The recent ruling by Federal District Court Judge Catherine C. Blake declaring the Maryland practice of unnecessary academic program duplication between Historical Black Institutions (HBIs) and Traditionally White Institutions (TWIs) to be unconstitutional is a true vindication of Baltimore State Senator Joan Carter Conway and Eastern Shore Delegate Rudolf Cane in their efforts to protect the State against itself. The two lawmakers tried several times during the last 10 years to effect changes in state policies and practices related to academic program duplication only to be rebuffed by their legislative colleagues, University System of Maryland officials and whoever the governor was at the time.

Judge Blake’s ruling requires the state to not only revise its policies and practices, but also to repair the damage done to HBIs by its refusal to act earlier. The costs of that repair will be considerable because of the required outlay for new programs, faculty, facilities, financial aid and other enhancements to the HBIs. But the cost to the image and reputation of the State of Maryland for lawmakers resisting change to its southern-grown policy of academic program duplication is far greater. It is a cost that cannot be measured in dollars and cents; but instead must be expressed in lost opportunity for Maryland students and forgone contributions to the social, economic and political welfare of our city, state and nation.

Yet history threatens to repeat itself. Before the ink on the court’s ruling was dry, Gov. Martin O’Malley issued a statement which some might consider a veiled threat to appeal if the Coalition dares to invoke the remedies suggested in the ruling. He denies that the state practice of unnecessary duplication is unconstitutional, and focuses instead on the Judge’s assertion that the Coalition failed to show Maryland policies on funding for operations and facilities discriminated against HBIs. Comments by USM Chancellor William Kirwan, the person most responsible for the increase in duplication between the various campuses, echo the sentiments of the Governor. Statements made by the Secretary of Higher Education are no better; and the lackluster and uninspiring responses from the administrations of HBI campuses confirm that Governor O’Malley’s lead statement has become the party line.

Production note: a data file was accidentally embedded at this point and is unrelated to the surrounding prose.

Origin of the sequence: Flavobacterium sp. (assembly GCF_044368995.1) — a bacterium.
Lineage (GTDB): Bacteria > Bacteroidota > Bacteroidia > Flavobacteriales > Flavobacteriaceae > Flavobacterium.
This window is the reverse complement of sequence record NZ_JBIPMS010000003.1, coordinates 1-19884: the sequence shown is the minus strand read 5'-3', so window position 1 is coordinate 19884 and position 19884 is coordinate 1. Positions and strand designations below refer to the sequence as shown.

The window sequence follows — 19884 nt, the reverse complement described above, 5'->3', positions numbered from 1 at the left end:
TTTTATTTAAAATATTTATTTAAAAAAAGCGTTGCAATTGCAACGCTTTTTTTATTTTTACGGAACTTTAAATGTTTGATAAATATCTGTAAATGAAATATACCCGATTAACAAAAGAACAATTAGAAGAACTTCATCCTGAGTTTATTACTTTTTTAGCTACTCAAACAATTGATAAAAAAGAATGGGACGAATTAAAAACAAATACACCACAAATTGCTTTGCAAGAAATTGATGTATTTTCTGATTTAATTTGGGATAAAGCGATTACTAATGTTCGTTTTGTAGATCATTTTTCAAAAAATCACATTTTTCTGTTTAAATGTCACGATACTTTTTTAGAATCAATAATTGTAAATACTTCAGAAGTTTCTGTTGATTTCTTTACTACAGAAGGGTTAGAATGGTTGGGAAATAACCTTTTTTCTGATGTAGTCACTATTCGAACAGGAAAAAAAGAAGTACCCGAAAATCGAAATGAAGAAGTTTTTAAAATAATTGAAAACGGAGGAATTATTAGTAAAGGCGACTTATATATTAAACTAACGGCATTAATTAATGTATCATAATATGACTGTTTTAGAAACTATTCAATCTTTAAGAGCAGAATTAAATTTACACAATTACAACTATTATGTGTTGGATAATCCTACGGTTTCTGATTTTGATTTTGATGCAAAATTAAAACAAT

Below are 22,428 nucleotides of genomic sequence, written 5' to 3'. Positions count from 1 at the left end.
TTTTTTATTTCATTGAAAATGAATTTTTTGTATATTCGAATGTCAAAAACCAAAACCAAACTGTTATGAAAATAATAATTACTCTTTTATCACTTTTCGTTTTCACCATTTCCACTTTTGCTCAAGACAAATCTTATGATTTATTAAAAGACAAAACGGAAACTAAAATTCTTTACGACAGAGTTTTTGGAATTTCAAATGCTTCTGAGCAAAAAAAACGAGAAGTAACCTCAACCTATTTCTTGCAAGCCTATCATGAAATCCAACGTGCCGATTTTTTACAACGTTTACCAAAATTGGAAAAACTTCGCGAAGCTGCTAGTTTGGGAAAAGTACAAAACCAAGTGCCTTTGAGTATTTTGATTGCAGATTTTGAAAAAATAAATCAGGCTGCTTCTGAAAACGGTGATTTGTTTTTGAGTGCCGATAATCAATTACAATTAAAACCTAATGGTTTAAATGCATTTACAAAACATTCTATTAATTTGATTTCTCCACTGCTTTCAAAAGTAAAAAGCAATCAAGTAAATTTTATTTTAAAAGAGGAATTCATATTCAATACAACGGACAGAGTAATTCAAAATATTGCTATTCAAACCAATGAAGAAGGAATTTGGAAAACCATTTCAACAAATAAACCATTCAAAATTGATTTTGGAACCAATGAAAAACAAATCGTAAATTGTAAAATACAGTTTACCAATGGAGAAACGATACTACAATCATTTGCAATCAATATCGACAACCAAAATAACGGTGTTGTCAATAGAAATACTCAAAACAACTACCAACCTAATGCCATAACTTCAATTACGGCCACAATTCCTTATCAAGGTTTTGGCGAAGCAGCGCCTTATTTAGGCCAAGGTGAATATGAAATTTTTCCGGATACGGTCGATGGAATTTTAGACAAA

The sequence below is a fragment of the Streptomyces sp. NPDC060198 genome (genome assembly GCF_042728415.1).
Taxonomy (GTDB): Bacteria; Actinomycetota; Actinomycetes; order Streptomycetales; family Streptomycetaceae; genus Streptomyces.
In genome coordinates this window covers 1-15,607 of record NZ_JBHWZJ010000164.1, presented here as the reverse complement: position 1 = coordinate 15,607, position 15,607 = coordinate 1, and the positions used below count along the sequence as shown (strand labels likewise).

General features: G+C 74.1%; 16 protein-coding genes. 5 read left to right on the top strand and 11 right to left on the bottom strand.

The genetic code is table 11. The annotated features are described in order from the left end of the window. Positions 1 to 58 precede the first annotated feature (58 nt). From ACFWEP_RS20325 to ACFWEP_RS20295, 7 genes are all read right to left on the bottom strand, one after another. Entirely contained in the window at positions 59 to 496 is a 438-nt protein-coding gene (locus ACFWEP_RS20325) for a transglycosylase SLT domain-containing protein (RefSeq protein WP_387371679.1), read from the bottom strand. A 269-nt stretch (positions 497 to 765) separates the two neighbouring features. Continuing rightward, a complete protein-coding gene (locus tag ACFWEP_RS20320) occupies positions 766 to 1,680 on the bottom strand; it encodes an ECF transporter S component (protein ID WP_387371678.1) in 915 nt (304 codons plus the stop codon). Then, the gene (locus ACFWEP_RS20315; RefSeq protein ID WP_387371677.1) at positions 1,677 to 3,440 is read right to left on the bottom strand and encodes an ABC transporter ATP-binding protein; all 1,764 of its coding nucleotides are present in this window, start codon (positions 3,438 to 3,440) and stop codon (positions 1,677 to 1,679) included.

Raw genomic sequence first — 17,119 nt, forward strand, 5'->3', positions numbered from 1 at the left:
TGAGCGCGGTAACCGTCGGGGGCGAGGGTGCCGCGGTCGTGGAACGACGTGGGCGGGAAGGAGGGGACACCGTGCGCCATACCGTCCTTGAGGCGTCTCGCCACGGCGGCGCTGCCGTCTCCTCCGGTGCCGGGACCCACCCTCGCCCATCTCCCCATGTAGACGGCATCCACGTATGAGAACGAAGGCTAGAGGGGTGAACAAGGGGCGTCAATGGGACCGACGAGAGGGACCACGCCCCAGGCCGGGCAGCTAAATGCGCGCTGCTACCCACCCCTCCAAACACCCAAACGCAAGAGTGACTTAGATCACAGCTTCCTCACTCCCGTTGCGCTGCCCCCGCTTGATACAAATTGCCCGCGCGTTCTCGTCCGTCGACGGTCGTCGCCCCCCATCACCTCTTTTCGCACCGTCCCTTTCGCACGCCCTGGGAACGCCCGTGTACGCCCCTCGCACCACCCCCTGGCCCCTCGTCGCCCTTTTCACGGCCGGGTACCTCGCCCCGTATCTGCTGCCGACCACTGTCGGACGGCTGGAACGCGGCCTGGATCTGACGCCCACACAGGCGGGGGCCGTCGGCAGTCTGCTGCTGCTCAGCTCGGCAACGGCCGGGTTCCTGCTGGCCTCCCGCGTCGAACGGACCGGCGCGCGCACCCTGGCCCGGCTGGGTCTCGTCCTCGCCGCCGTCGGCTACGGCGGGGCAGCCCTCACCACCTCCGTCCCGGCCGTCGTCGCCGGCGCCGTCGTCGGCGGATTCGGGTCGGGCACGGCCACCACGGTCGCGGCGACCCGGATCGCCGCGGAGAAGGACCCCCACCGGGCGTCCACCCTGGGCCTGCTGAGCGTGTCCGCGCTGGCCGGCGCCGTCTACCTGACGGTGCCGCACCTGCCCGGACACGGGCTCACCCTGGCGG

There is broad consensus that the Federal District Court ruling in the Coalition case ranks among the most significant civil rights cases decided in the last century. Like Brown V Board of Education (1954), the Blake ruling has the potential for changing the course of history in many very important ways. It provides in particular a most unusual opportunity for reshaping our public systems of higher education to include Historically Black colleges as equal partners.

Marylanders should join in commending the coalition of HBI students, faculty, alumni and supporters and the international law firm of Kirkland and Ellis for the very timely gift of the Black ruling. Even higher commendations go to the Lawyers Committee for Civil Rights under the Law for facilitating the marriage between the Coalition and the law firm. Unfortunately, the task is not over. The State and the Coalition will soon enter mediation, and if this type of litigation in other southern states is any example, Maryland will fight to the point of disgrace in order to maintain its segregated system of colleges and universities. Blacks, Hispanics, Whites and anyone else who understands the ravages of discrimination must assume the role of foot soldiers, prepared to do whatever is necessary to ensure that Maryland immediately dismantles its dual system of higher education, and in so doing, become the example others might wish to emulate.

A Dwight Pettit practices law in Maryland and is a former member of the Board of Regents, University of Maryland Systems.

A. Dwight Pettit

Special to the AFRO